Lobbying in the EU

The register of interest representatives in EU, lobbyists, was announces one year ago. The aim of this register is to e.g. improve transparency, to give European citizens information about different interest groups.

At the moment nearly 2 200 interest representatives have registered to the system, most of them are so called in-house lobbyists and trade associations active in lobbying. There were 24 registered interest groups from Finland. The registration is still voluntary but there are opinions that it should be made obligatory.

At the moment there are two registers, one for EU Commission and the other for EU Parliament. The EU Commission’s opinion is that there should be only one register for all. Some parties are against that. In their opinion the interest representatives in the EU Commission and the Parliament work in a different manner. Also the matter of security rules should be taken into consideration. There are differences in access rights to the buildings of these two parties.

The discussion about different registrations was launched about 5 years ago. Now there is a register, which already is a positive change in culture of transparency and openness in the EU. The advantages of this register are still hard to estimate since this register has been used only one year.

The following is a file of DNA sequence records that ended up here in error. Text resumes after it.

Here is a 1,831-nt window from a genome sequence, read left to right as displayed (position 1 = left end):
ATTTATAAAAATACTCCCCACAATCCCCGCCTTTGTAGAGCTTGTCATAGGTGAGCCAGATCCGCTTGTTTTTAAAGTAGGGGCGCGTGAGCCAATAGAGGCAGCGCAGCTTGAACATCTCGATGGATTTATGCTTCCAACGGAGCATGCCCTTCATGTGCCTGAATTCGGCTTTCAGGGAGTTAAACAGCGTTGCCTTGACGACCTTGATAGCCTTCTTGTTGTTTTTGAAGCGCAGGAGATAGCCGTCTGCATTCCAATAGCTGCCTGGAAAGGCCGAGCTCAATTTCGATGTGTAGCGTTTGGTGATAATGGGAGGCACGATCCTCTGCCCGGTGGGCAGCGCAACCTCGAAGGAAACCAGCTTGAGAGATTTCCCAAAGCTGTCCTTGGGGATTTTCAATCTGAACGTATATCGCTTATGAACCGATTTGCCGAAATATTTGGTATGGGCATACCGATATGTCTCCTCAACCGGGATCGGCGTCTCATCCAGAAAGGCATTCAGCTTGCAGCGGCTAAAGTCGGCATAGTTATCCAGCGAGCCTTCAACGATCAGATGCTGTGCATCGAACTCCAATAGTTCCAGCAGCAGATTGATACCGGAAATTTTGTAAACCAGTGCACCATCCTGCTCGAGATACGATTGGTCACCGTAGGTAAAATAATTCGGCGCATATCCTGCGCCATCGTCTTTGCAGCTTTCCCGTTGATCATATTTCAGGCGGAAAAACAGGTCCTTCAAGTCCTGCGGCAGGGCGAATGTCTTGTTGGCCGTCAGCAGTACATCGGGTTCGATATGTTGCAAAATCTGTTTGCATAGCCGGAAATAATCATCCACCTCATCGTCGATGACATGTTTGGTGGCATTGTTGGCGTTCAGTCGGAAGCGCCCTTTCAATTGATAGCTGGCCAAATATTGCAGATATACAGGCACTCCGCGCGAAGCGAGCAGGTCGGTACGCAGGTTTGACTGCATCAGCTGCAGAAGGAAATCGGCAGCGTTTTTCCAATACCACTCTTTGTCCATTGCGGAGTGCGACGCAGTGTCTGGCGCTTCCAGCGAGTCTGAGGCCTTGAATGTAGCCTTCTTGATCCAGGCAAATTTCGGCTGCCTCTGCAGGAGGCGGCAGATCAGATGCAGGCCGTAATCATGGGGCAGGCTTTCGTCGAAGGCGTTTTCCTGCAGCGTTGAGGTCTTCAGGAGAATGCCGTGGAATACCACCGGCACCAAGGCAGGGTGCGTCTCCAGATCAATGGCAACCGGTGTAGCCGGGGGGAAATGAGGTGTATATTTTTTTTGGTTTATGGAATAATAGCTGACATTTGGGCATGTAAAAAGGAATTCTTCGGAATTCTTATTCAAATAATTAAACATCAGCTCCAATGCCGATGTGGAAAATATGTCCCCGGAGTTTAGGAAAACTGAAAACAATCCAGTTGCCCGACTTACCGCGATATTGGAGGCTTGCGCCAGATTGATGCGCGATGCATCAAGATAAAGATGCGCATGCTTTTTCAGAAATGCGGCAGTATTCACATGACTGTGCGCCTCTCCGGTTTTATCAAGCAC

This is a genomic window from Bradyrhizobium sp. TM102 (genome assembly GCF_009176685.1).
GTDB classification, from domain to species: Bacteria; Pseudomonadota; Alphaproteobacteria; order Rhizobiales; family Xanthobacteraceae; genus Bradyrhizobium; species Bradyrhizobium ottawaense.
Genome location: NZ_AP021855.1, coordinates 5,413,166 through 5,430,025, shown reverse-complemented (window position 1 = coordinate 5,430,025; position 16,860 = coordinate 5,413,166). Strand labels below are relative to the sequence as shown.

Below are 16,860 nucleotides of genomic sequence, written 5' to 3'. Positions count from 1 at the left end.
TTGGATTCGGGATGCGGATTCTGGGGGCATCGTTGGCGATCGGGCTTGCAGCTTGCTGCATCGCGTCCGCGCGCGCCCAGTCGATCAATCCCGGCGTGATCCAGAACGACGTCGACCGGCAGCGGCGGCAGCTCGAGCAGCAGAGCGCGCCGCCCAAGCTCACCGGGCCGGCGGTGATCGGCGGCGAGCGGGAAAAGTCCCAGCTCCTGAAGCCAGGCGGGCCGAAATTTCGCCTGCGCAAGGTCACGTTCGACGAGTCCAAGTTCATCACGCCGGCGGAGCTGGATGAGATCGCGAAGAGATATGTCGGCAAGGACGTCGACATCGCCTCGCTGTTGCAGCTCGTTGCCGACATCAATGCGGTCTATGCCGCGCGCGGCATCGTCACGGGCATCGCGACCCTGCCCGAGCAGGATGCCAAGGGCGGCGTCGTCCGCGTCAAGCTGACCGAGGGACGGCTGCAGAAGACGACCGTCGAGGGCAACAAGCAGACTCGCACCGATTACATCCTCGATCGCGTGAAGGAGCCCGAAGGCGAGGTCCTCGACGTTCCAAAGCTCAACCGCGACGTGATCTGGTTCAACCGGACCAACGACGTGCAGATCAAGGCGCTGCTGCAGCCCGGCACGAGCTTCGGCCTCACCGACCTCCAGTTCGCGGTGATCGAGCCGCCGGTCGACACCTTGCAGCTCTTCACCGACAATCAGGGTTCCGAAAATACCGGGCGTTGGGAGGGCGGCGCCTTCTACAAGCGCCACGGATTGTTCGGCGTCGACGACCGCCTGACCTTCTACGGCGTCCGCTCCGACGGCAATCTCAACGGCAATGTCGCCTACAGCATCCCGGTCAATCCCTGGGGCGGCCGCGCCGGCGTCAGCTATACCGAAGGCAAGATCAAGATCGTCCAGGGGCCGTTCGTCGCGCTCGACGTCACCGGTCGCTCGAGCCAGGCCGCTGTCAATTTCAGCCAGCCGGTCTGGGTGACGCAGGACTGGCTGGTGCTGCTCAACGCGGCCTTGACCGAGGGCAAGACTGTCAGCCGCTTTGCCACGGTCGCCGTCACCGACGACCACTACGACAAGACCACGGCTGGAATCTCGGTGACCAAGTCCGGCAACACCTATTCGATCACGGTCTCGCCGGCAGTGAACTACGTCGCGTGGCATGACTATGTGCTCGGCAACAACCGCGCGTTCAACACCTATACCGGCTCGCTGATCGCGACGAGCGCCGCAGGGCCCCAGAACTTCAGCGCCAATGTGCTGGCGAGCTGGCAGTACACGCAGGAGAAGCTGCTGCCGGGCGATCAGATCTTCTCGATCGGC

What is lobbying all about?

Lobbying in EU is a way of influencing by communicating with the EU decision makers and officials. There are about 15 000 active interest representatives operating in Brussels. Most of the professional lobbyists are so called in-house lobbyists or representatives of different trade associations.

Lobbying is a very essential part of daily operations in the EU. Lobbyists are important sources of information for the members of the Parliament and they are usually very competent experts in their own branches. A good lobbyist respects the EU rules and presents his/her own ideas in a condensed, reasoned and well-grounded way. He doesn’t ask what the MEP is going to do in favour of his matter.

The estimates are that the expenses of the lobbyists are about 750 – 1 000 million euros per year.

Merja Karjalainen and Pauliina Rahunen


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